Forestry Journal:  Curreya pithyophila in plain sight. Curreya pithyophila in plain sight. (Image: Supplied)

Next-best option is the arrival or evolution of a new and more pathogenic genetic lineage of Curreya pithyophila. Forest Research, in its latest pronouncement, surmised that, on the basis of information gained from past literature and morphological (what the fungus looks like) and genetic analyses of the fungal isolates collected from Scotland and Devon, the current population of Curreya pithyophila in the UK comprises two distinct but co-occurring species. 

It’s not written in black and white, but we can infer current problems are caused by a different species of Curreya than the one which caused previous outbreaks on plantation Scots pine in Perthshire in the 1900s and north-east Scotland during the 1960s.

If so, it clearly begs the question: Where did the new species come from and how did it get past our defences? This is perhaps answered, in part, by a ‘Management Recommendation’ given at the end of the same Forest Research document: “Source stock that has been propagated and grown in the UK by a reputable nursery and preferably one that is ‘PLANT HEALTHY CERTIFIED’.” As an aside, does this mean UK forest nurseries will henceforth be inspected and scrutinised for the condition, and the components which cause it, in the same way that nursery pines are inspected for Dothistroma needle blight, and torched if just a trace of the disease is found?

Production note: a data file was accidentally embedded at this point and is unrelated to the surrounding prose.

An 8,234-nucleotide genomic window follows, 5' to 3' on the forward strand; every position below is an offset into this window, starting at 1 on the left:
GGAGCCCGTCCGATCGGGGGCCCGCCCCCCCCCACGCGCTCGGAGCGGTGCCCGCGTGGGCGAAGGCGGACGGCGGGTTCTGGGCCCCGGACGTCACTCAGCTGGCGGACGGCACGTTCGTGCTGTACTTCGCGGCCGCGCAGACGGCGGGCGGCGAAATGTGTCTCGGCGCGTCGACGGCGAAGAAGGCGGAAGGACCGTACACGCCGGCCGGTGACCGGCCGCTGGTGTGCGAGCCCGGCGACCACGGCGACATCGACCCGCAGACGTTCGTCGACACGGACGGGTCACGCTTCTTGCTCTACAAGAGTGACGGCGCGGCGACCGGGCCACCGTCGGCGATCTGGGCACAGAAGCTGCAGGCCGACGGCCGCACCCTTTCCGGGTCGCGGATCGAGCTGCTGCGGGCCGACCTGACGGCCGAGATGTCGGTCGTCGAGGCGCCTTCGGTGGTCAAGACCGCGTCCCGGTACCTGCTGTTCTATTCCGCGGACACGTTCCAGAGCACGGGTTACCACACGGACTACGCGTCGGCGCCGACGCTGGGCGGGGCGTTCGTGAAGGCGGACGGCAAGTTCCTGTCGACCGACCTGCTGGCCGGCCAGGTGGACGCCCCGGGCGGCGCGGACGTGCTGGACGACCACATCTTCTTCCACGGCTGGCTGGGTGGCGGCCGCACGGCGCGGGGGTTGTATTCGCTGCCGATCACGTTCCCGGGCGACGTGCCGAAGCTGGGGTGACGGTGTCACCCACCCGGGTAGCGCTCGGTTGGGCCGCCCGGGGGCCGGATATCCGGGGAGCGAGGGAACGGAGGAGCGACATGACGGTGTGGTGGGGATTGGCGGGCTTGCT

The second question concerns the future of Scots pine as a commercial timber tree.

Apart from a single report from Devon, the affected trees are what Forest Research describes as ‘Caledonian Pine’, the name awarded to endemic Scots pine which colonised Britain following the last ice age. These populations are found in the Scottish Highlands and, despite their fragmented nature, have huge ecological, conservation and cultural value due to the host of native flora and fauna they support. 

But what about Scots pine in its wider timber context, with stands grown throughout the UK, and that are much more valuable since Dothistroma curtailed future large-scale planting of the higher-yielding, exotic Corsican pine? 

The cankers caused are clearly disfiguring, but even more concerning are the documented effects on Scots pine growth and development. According to Forest Research: “Some Scots pine trees show high levels of infestation and weak or suppressed trees can exhibit severe dieback, but the most common symptom is crown thinning and dieback of shoots and branches in the lower crown.”